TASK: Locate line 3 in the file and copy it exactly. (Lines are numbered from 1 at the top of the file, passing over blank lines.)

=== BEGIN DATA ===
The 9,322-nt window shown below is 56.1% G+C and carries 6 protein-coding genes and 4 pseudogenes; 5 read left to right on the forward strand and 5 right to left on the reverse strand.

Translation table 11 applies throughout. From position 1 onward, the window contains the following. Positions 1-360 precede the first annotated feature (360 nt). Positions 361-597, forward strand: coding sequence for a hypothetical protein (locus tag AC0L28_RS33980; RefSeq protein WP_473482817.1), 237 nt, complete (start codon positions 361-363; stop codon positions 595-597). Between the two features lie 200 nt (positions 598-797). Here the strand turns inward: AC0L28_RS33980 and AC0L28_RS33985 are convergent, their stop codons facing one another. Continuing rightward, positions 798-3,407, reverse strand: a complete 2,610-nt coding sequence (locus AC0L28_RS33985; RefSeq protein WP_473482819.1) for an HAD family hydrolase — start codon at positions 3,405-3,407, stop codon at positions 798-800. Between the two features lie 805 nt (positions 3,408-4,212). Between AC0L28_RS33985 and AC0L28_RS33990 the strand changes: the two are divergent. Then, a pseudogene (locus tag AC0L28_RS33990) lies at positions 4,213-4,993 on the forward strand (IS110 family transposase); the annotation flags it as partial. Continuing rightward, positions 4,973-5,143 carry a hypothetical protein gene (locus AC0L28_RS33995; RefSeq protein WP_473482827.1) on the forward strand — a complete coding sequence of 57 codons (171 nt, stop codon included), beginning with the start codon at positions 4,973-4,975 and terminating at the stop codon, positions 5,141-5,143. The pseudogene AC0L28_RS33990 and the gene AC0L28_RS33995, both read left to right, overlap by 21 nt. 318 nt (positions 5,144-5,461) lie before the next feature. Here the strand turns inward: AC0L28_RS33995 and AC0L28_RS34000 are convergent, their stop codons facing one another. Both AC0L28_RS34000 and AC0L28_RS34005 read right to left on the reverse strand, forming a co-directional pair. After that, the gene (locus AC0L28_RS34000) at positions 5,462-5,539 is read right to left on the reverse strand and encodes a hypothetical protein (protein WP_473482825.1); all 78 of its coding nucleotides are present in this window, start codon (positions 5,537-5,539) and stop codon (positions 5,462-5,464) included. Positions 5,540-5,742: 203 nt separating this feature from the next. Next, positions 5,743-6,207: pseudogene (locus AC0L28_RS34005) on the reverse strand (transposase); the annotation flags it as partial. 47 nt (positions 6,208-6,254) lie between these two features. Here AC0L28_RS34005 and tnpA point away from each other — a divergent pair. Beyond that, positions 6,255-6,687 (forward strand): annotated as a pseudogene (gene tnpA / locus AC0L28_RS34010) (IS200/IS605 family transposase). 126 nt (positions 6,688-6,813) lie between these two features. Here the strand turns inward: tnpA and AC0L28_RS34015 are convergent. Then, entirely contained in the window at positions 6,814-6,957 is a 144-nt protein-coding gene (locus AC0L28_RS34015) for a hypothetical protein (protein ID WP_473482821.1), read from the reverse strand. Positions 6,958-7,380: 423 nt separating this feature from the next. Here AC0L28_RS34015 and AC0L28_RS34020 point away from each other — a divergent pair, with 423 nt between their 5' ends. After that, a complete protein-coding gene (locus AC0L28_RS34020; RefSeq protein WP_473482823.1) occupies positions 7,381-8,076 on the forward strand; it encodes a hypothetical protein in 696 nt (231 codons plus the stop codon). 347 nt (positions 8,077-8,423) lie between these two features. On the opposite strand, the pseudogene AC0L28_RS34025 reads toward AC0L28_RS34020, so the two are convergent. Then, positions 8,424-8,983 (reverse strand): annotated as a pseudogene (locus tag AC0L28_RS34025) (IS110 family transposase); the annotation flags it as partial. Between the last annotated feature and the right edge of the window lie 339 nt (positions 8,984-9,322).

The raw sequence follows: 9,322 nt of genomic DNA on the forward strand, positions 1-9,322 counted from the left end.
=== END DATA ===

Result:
The raw sequence follows: 9,322 nt of genomic DNA on the forward strand, positions 1-9,322 counted from the left end.